Recent weeks have seen increasing evidence of authorities making decisions by decree that should be legislated for. Most recently and most worryingly is the decision by police and Trading Standards in Ipswich and Sussex to impose their judgement on retailers’ ability to sell strong lager and cider - perfectly legal products.
We all have concerns about aspects of our society and particular activities and their effects: violent video games, top-shelf adult magazines, gambling. But we should not sanction the sort of actions taking place. Retailers are not responsible for the ills of society unless they are doing something illegal such as selling products to underage consumers or selling counterfeit or duty defrauded products.
It appears, however, that retailers are an easy target for this creeping local level of authoritarianism. The reports highlight that the voluntary scheme is anything but. The implications for those who don’t voluntarily comply with the suggestion of the authorities are positively Stalinesque: a promise to review suitability for a licence and impose Big Brother levels of surveillance on decent, law-abiding retailers.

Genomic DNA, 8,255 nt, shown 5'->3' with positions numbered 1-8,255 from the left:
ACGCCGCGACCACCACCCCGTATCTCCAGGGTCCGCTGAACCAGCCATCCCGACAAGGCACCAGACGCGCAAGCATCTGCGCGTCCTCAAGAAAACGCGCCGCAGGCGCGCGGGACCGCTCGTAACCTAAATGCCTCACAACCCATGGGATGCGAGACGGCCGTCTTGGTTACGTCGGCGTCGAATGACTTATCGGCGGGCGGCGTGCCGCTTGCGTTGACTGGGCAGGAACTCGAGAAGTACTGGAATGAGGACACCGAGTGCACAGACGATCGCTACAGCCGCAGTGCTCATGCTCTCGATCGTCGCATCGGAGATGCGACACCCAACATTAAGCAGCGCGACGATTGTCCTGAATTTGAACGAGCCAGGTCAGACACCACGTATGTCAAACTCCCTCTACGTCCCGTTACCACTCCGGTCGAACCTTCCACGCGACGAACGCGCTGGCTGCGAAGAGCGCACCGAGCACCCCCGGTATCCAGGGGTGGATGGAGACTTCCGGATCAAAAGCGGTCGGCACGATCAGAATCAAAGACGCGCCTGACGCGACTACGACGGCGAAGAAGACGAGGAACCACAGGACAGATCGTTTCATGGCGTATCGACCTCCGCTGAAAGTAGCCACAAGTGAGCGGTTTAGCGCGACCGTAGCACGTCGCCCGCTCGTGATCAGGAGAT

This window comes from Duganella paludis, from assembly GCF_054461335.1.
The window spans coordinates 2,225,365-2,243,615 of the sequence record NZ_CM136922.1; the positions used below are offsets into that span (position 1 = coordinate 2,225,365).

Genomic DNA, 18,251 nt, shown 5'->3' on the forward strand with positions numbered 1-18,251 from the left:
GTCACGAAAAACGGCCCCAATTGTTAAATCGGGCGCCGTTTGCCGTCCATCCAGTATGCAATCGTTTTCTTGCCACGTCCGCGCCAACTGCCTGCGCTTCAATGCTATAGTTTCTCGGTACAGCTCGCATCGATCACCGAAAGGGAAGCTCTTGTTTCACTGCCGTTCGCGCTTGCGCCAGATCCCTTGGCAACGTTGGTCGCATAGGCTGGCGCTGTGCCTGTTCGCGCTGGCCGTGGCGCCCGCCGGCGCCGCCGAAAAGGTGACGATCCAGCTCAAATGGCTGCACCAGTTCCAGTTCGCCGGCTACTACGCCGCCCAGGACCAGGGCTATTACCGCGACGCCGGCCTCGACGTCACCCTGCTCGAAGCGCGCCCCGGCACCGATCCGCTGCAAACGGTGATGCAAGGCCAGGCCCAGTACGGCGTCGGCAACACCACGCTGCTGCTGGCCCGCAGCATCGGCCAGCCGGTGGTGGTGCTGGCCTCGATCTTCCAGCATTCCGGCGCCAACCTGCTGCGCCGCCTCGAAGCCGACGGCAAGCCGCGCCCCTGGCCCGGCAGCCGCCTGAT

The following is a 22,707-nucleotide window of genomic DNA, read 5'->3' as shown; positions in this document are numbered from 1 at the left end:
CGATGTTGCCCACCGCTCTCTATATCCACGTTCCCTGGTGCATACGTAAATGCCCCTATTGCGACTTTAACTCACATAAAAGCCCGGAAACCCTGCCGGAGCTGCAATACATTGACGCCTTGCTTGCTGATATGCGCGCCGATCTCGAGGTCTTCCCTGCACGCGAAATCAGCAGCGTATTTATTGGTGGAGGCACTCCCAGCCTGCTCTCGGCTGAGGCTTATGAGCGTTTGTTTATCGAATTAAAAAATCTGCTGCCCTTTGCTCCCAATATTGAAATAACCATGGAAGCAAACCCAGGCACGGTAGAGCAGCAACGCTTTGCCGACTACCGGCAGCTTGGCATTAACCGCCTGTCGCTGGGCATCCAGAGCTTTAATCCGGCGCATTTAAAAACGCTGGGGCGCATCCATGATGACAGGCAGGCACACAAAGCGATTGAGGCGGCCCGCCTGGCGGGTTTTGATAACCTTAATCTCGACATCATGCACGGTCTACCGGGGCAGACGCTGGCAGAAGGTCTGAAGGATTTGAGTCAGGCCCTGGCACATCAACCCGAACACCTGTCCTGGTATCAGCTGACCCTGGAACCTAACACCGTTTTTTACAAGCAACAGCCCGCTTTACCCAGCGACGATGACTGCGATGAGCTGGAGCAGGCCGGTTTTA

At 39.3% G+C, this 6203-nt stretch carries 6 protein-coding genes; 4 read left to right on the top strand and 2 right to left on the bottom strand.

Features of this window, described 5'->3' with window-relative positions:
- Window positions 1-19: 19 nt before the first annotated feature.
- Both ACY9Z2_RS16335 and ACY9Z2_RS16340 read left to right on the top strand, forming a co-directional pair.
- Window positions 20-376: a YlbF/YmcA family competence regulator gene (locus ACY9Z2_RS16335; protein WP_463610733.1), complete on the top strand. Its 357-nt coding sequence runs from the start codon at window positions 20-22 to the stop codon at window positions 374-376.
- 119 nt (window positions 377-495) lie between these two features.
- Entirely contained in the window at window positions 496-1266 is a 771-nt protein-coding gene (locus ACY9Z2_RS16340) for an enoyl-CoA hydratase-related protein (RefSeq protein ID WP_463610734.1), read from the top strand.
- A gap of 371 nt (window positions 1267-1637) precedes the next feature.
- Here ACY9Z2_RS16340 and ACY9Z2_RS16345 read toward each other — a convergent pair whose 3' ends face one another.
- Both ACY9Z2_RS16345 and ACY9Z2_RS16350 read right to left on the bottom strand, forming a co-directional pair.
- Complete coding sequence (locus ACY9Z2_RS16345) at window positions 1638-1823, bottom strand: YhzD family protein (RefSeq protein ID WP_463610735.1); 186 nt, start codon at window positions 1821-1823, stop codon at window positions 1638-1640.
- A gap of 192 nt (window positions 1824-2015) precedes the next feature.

” Do we really want the sort of society we see in Russia and China?”
Surely we are talking about political cowardice here? We elect a government to decide on our behalf the laws that should govern our country and we have the opportunity at the ballot box to review their suitability to do so every five years. They are responsible for deciding what products are available for the public to buy, and that decision should then surely apply nationally.
They are clearly not confident in their arguments in this area or else do not agree with the stance of their Trading Standards and police officers. In either case, the actions now being taken are draconian and oppressive. Indeed, if they are convinced of the strength of their case, why not discuss the matter with the brand owners?
One suspects that they know they would be faced with the formidable resources of multinational brand owners. By tackling independent retailers, action has been taken against the easiest and least-resourced target.
Do we really want to replicate the sort of society we see in Russia and China, where the ability to impose local legislative and bureaucratic conditions is a licence to personal wealth and endemic corruption? What other products can we expect arbitrary voluntary controls to be applied to, and by whom?
This situation relies on the expectation that retailers can be browbeaten into compliance, and one sympathises with the retailers who do not feel they can rock the boat. But this seems like the thin end of a substantial wedge, which has implications for all unless we question it now.
Steve Parfett is chairman of AG Parfett & Sons